Readers of the San Diego Union Tribune think that Ocain got a sweet deal. The paper’s online poll (included in their report of the case) asked whether a member of the public would go to jail under similar circumstances. The newspaper reported that 76 percent of respondents said yes, while only 24 percent said no.

If you need to develop a sound, systematic defense to a DUI charge, call experienced Los Angeles DUI defense lawyer, Michael Kraut, of the Kraut Law Group.

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Whether your 16-year-old son disobeyed your explicit instructions and tooled wildly around Sunset Blvd. with his friends, or your college-age-son at UCLA or USC picked up a Los Angeles DUI charge after a big football tailgate, you’re equal parts enraged, sad, confused, and desperate.father-son-talk-los-angeles-DUI

Hopefully, your son didn’t hurt anyone (or hurt himself) or rack up additional charges, such as hit and run or extreme DUI (very high blood alcohol concentration levels).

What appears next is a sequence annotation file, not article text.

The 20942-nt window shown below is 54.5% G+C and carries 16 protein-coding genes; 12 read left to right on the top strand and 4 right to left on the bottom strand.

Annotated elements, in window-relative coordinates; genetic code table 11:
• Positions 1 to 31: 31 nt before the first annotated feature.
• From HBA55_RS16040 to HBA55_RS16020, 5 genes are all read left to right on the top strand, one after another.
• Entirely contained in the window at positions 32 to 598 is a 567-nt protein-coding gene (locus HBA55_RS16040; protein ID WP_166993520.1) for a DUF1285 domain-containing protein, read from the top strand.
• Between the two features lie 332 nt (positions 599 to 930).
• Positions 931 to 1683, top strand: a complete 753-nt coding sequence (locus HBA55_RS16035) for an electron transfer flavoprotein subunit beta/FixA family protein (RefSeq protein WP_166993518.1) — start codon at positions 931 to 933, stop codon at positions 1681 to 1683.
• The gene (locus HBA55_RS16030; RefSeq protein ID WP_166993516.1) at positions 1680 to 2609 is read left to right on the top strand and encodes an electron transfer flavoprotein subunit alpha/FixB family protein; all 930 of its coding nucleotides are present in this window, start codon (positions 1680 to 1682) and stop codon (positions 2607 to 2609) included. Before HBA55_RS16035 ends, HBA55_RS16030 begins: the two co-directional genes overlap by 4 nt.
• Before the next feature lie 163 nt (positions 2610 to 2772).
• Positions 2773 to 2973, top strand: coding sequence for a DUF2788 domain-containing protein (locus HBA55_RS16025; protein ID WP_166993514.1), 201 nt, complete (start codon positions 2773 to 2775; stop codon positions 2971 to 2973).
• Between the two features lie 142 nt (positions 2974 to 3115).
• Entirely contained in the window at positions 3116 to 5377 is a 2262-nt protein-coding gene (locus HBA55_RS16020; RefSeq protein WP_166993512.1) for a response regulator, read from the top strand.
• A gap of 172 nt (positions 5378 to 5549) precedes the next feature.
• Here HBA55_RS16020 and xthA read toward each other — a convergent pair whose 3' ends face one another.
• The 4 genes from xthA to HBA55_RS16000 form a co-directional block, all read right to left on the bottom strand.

But in any case, you face a suite of challenges:

First, you need to manage your internal emotions and reactions to the situation and figure out how to be constructive.

Second, you want to be a good father (or mother) to your son and help set him straight, if he did do something wrong or out of step.

Finally, you want to help your son get effective help legally to avoid unfair trouble.

First, in terms of dealing with your own emotions and actions, strive to access compassion. Before judging or yelling, take time to understand the facts. What exactly happened? Why? With whom? Etc. Appreciate that you are limited in terms of what you can control about this situation: he is old enough to drive and make his own decisions. In addition to being empathetic, work with him (and an experienced DUI attorney) to develop a strategy.